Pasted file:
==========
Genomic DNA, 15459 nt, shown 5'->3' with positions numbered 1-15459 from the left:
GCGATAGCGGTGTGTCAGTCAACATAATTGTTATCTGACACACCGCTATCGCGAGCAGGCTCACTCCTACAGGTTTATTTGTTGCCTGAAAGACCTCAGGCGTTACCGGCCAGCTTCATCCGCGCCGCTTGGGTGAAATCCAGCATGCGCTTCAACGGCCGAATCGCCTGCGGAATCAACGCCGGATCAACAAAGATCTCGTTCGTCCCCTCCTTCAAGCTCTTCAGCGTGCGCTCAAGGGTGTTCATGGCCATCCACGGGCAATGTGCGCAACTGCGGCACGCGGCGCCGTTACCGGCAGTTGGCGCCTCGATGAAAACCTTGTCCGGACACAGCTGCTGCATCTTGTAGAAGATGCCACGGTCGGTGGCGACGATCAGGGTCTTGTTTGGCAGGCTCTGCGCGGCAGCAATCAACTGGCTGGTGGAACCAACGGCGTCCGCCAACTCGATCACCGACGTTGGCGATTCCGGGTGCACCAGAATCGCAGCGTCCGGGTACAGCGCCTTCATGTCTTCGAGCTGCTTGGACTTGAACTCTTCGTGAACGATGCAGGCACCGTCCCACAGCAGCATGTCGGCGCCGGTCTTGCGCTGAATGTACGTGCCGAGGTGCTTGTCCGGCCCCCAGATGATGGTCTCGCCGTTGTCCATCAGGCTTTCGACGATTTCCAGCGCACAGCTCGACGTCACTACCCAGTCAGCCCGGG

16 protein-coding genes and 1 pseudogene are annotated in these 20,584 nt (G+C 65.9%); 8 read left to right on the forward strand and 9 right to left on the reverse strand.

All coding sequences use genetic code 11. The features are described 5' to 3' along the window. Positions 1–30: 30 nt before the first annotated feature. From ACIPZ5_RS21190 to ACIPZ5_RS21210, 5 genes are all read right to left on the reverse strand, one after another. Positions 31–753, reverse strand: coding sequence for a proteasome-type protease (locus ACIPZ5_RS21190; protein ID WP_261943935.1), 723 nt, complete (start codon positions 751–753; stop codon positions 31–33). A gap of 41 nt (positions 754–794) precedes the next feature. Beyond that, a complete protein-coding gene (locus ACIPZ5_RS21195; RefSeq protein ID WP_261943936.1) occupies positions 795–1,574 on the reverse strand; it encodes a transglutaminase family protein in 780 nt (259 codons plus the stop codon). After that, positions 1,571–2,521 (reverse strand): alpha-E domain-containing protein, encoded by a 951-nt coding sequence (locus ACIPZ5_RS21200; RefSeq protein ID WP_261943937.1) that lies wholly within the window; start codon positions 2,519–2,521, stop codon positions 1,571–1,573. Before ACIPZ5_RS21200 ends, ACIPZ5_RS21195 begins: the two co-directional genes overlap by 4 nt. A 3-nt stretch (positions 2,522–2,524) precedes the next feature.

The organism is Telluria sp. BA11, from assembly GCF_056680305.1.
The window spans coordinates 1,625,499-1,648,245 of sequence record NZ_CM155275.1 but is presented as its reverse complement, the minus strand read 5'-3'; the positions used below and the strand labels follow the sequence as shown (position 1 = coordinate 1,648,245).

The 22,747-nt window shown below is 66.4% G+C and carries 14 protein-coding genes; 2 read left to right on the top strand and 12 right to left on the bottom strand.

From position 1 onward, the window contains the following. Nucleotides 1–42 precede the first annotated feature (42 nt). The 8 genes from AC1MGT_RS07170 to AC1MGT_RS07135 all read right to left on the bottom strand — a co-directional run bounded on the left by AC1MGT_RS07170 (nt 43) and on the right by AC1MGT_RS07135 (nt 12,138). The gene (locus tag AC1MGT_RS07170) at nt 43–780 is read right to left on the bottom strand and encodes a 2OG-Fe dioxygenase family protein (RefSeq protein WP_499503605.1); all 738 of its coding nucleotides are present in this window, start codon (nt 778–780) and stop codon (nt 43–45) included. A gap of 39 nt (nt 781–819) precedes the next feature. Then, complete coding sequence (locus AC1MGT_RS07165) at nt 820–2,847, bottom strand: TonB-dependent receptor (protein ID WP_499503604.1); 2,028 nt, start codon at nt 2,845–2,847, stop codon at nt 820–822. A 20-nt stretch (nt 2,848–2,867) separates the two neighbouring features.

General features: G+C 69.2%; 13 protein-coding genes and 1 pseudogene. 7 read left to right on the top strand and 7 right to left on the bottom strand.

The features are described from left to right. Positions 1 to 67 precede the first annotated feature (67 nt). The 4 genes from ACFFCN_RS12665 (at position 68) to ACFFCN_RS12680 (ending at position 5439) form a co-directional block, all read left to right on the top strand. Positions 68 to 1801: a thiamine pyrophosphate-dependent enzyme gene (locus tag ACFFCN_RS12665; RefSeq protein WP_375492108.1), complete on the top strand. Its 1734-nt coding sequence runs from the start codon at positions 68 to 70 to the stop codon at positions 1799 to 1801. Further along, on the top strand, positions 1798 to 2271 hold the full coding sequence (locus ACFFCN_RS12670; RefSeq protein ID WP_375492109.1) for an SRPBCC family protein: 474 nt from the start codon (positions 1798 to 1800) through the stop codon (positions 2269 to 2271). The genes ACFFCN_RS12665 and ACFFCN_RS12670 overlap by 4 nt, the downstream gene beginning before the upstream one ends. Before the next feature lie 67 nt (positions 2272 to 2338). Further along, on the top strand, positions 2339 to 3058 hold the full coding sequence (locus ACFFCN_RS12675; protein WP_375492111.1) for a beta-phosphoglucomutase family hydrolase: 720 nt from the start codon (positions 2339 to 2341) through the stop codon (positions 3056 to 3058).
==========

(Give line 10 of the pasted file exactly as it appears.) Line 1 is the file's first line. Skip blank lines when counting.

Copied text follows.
The features are described from left to right. Positions 1 to 67 precede the first annotated feature (67 nt). The 4 genes from ACFFCN_RS12665 (at position 68) to ACFFCN_RS12680 (ending at position 5439) form a co-directional block, all read left to right on the top strand. Positions 68 to 1801: a thiamine pyrophosphate-dependent enzyme gene (locus tag ACFFCN_RS12665; RefSeq protein WP_375492108.1), complete on the top strand. Its 1734-nt coding sequence runs from the start codon at positions 68 to 70 to the stop codon at positions 1799 to 1801. Further along, on the top strand, positions 1798 to 2271 hold the full coding sequence (locus ACFFCN_RS12670; RefSeq protein ID WP_375492109.1) for an SRPBCC family protein: 474 nt from the start codon (positions 1798 to 1800) through the stop codon (positions 2269 to 2271). The genes ACFFCN_RS12665 and ACFFCN_RS12670 overlap by 4 nt, the downstream gene beginning before the upstream one ends. Before the next feature lie 67 nt (positions 2272 to 2338). Further along, on the top strand, positions 2339 to 3058 hold the full coding sequence (locus ACFFCN_RS12675; protein WP_375492111.1) for a beta-phosphoglucomutase family hydrolase: 720 nt from the start codon (positions 2339 to 2341) through the stop codon (positions 3056 to 3058).